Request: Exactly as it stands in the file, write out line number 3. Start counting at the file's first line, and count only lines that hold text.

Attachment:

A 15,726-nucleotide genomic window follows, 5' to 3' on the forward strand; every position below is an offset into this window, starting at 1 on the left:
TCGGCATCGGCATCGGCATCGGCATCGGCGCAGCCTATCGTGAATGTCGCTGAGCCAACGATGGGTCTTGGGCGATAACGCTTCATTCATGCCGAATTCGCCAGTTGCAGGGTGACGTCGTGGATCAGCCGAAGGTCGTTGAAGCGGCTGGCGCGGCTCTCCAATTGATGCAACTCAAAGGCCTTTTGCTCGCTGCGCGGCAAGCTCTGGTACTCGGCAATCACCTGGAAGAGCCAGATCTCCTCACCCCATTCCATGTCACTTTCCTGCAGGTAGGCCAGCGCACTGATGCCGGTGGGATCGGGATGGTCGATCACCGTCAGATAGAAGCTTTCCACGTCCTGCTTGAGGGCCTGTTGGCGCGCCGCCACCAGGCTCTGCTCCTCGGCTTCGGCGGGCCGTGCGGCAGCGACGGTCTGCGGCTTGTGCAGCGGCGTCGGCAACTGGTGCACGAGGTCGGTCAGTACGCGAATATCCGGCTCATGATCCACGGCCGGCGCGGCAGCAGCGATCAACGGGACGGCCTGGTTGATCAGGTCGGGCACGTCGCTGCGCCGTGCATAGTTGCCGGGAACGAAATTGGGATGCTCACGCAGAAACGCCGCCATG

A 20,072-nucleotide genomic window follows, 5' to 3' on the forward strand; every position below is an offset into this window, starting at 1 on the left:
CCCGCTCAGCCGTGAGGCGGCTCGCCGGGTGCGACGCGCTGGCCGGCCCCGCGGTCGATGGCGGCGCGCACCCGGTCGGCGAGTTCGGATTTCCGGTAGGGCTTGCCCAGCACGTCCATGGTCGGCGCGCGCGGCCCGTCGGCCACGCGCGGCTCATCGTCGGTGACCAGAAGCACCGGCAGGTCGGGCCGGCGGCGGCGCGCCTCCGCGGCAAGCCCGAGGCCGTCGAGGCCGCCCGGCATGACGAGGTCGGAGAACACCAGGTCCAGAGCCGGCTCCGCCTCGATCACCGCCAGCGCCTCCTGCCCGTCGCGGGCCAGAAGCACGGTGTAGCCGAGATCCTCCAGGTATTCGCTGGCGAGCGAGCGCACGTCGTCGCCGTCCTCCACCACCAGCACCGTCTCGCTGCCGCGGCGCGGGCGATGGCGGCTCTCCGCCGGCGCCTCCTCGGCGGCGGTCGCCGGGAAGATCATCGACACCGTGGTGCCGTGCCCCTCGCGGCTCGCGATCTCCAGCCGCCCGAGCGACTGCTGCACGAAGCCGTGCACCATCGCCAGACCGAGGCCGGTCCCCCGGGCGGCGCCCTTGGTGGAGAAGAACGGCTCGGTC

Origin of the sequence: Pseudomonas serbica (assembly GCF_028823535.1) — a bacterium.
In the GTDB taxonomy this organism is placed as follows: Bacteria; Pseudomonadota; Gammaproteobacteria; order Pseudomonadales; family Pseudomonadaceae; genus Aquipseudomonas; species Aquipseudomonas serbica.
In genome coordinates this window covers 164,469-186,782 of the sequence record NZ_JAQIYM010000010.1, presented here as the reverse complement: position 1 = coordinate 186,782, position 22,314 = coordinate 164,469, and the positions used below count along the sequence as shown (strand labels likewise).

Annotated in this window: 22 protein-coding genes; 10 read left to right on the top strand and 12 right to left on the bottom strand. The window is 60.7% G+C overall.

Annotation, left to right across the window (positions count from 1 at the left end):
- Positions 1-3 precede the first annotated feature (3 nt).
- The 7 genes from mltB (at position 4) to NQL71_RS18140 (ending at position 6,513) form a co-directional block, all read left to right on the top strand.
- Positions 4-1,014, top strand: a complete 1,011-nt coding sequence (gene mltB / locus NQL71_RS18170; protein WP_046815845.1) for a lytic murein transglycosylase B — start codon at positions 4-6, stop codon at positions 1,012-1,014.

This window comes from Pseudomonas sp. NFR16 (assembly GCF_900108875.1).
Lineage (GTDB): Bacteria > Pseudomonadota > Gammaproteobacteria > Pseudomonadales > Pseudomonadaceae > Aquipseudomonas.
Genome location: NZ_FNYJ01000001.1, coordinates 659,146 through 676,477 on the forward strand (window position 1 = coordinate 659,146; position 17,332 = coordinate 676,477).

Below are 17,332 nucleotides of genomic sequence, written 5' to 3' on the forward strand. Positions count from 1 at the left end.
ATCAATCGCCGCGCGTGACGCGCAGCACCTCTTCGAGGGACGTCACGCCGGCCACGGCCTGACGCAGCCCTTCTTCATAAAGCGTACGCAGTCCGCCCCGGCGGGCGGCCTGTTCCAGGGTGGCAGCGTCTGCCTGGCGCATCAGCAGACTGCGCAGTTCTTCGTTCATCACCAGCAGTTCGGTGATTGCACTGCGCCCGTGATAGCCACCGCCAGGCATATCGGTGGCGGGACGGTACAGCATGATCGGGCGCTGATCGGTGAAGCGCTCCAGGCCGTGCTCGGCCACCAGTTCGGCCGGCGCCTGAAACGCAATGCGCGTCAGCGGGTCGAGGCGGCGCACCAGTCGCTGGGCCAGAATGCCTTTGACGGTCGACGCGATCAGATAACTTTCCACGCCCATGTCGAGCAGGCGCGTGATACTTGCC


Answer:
A 20,072-nucleotide genomic window follows, 5' to 3' on the forward strand; every position below is an offset into this window, starting at 1 on the left: